I want to begin by saying that I give this book the 5 stars it deserves. It was unbelievably well written. The character development was impeccable. The book is historical fiction but more historical than fiction. The author did an amazing job in using her primary resources to investigate the life, the murder, the trial, and subsequent end to the life of real-life person, Martha (Mattie) Place. From this point, I shall tell you that Mattie was the first women ever to die by electric chair. This is not a spoiler but a fact and the premise of the entire book. So, at this point dear readers, you may think that I loved the book. I did give it five stars after all.
The truth of the matter is...no, I hated it! I hated it so much I kept reading it. I read it because it was a great book but in the same manner I loathed it, the tragedy of it disgusted me. The book begins with Mattie's life. A life full of poverty and abuse. A life full of death all around her as siblings, family, and friends died. Animals dies to as she was the daughter of a farmer who slaughtered animals to survive.
It carries through abusive marriages, giving up a child, and being ostracized by her second husband who favored his daughter many times over her. It poured out how women were second class citizens in the 1800's only risen to a different station in life because of the husband they might marry. At this time, women were not allowed to vote but the ideals were on the horizon with Susan B. Anthony and Caddie Stanton leading the way. Theodore Roosevelt was the governor of New York. Mattie knew of these people.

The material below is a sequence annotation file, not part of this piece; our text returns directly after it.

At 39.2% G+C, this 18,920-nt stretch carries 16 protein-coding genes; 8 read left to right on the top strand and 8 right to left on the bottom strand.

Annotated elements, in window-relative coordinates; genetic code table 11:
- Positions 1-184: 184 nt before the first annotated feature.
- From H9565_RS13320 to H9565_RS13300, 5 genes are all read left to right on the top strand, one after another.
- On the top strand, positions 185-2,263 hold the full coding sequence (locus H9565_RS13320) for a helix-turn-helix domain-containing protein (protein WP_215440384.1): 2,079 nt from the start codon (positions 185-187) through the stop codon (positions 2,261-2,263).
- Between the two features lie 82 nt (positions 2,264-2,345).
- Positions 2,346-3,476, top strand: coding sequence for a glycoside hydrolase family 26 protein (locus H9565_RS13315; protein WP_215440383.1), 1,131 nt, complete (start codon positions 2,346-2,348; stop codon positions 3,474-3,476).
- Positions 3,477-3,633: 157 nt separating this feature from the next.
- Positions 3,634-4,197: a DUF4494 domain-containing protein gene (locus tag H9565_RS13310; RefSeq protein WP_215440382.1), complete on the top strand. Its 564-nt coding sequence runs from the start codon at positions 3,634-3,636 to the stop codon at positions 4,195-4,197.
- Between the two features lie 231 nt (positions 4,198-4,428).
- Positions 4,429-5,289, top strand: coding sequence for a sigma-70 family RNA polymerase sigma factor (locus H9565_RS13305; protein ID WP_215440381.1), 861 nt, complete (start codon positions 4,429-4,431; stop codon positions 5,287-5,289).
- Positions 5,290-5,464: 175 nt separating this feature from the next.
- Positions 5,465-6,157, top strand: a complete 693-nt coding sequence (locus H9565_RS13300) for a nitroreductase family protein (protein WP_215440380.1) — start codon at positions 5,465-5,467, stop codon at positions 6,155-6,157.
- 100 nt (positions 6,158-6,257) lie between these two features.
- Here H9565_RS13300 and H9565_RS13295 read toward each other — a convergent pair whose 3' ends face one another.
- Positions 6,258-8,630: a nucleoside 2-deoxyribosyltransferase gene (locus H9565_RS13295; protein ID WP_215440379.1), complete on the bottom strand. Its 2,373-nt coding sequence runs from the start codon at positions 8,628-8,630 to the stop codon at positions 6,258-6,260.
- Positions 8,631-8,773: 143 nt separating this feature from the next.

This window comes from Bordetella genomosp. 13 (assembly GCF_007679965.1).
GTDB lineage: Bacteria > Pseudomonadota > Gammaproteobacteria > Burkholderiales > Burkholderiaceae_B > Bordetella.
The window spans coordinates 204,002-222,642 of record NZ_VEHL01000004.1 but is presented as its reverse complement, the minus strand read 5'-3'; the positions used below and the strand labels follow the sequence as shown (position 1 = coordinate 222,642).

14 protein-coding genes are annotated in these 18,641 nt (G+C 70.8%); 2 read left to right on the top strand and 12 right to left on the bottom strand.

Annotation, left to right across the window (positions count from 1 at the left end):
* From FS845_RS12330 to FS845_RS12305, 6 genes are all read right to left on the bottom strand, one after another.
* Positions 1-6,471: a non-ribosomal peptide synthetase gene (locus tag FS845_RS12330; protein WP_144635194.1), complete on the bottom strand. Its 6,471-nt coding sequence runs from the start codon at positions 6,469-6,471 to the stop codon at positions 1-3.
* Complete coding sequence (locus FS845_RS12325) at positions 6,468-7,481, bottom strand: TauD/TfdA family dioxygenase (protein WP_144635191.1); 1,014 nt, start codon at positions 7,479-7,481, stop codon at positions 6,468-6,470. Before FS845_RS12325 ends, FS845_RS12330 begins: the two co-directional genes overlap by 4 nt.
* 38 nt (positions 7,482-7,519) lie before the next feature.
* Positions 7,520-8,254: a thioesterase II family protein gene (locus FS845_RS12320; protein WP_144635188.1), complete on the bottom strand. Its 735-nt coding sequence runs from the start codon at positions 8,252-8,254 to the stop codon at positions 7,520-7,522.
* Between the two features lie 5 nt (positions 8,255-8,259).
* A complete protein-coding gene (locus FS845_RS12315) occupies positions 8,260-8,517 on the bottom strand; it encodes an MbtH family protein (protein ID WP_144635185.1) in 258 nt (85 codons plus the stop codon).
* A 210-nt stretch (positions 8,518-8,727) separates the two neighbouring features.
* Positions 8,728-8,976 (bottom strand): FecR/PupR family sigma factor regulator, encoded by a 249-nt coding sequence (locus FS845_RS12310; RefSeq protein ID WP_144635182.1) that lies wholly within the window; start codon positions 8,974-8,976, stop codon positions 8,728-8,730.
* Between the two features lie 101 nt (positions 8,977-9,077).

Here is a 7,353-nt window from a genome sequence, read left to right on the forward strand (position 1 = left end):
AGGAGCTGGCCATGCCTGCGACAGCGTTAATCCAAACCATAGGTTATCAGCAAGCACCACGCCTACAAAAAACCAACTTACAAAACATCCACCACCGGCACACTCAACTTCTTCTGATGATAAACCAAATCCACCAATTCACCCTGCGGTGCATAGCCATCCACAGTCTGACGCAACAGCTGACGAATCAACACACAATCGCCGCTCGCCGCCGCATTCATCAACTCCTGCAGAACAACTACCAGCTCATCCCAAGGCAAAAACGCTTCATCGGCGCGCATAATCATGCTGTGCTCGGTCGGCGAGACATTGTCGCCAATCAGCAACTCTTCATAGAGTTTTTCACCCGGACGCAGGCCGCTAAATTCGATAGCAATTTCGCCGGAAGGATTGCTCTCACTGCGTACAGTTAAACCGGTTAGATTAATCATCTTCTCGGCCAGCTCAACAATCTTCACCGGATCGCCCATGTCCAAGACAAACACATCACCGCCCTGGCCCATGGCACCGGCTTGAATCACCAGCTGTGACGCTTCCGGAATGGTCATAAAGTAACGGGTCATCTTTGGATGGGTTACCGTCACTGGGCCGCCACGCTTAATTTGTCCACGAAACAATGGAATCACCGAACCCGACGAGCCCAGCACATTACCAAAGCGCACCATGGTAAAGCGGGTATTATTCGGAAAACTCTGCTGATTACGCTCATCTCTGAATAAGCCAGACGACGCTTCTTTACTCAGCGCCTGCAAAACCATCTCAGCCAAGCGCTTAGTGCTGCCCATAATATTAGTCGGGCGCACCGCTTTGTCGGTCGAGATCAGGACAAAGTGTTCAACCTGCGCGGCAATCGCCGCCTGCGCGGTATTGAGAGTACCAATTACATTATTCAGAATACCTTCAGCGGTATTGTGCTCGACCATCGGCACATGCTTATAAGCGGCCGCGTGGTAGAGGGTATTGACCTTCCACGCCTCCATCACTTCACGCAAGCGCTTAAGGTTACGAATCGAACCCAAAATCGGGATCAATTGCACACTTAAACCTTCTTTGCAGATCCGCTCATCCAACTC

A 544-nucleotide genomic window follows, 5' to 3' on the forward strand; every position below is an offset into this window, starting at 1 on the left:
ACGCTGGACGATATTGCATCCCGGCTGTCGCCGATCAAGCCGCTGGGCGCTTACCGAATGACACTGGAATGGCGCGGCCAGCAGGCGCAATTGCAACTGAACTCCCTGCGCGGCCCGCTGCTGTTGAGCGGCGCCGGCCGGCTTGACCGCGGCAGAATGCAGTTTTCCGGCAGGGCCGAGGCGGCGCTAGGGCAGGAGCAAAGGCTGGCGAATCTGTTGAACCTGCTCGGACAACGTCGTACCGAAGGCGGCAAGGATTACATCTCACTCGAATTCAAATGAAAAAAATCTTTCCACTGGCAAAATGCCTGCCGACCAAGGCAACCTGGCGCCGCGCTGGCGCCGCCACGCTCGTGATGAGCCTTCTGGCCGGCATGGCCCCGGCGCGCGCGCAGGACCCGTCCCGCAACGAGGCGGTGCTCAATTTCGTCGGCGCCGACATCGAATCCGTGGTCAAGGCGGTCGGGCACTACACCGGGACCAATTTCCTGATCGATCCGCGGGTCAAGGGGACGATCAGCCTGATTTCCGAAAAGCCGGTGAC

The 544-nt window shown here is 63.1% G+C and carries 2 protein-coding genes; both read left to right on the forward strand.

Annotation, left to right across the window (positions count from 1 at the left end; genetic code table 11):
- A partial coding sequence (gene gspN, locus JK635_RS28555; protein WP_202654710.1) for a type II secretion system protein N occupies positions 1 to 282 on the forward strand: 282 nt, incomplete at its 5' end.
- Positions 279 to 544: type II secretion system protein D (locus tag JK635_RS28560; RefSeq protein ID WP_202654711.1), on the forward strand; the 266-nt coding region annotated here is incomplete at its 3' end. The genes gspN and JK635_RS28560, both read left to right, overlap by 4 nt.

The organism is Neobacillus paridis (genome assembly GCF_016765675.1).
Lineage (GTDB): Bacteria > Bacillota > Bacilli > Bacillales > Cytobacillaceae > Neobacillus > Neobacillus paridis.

Ultimately, her station in life would fail her. The author's resources revealed a court system run by men. A court system that Mattie had to navigate with several inept lawyers and newspapers that never agreed on anything. A system that that had only electrocuted men in a fairly brand new invention, the electric chair.
Mattie's story unfolds in first person accounts that waver back and forth throughout the book. (Again, this is the brilliance of the book.) Details are revealed that may have helped Mattie in her tragic story but again, may not have. Some of these accounts are fill-ins and possibilities of different outcomes but in any case, still leads to one conclusion. None-the-less, it makes readers ponder, maybe feel for her, and want to discuss her, just as the papers did to sensationalize her in the 1800's.
Did she do it? History says so, but the details of history has been known to fail before. Even though her fate has now been sealed, at least Mattie is finally getting a voice to tell her story, her way.
Yes, I hated everything that happened throughout this book but I urge you to read it, to know, and maybe learn something and decide for yourself.
Disclosure: I received a copy of this book from the author. The views here are 100% my own and may differ from yours. ~Michelle
Catch Up With Marlie Wasserman: Marlie Parker Wasserman writes historical crime fiction, after a career on the other side of the desk in publishing. The Murderess Must Die is her debut novel. She reviews regularly for The Historical Novel Review and is at work on a new novel about a mysterious and deadly 1899 fire in a luxury hotel in Manhattan.
Giveaway can be found HERE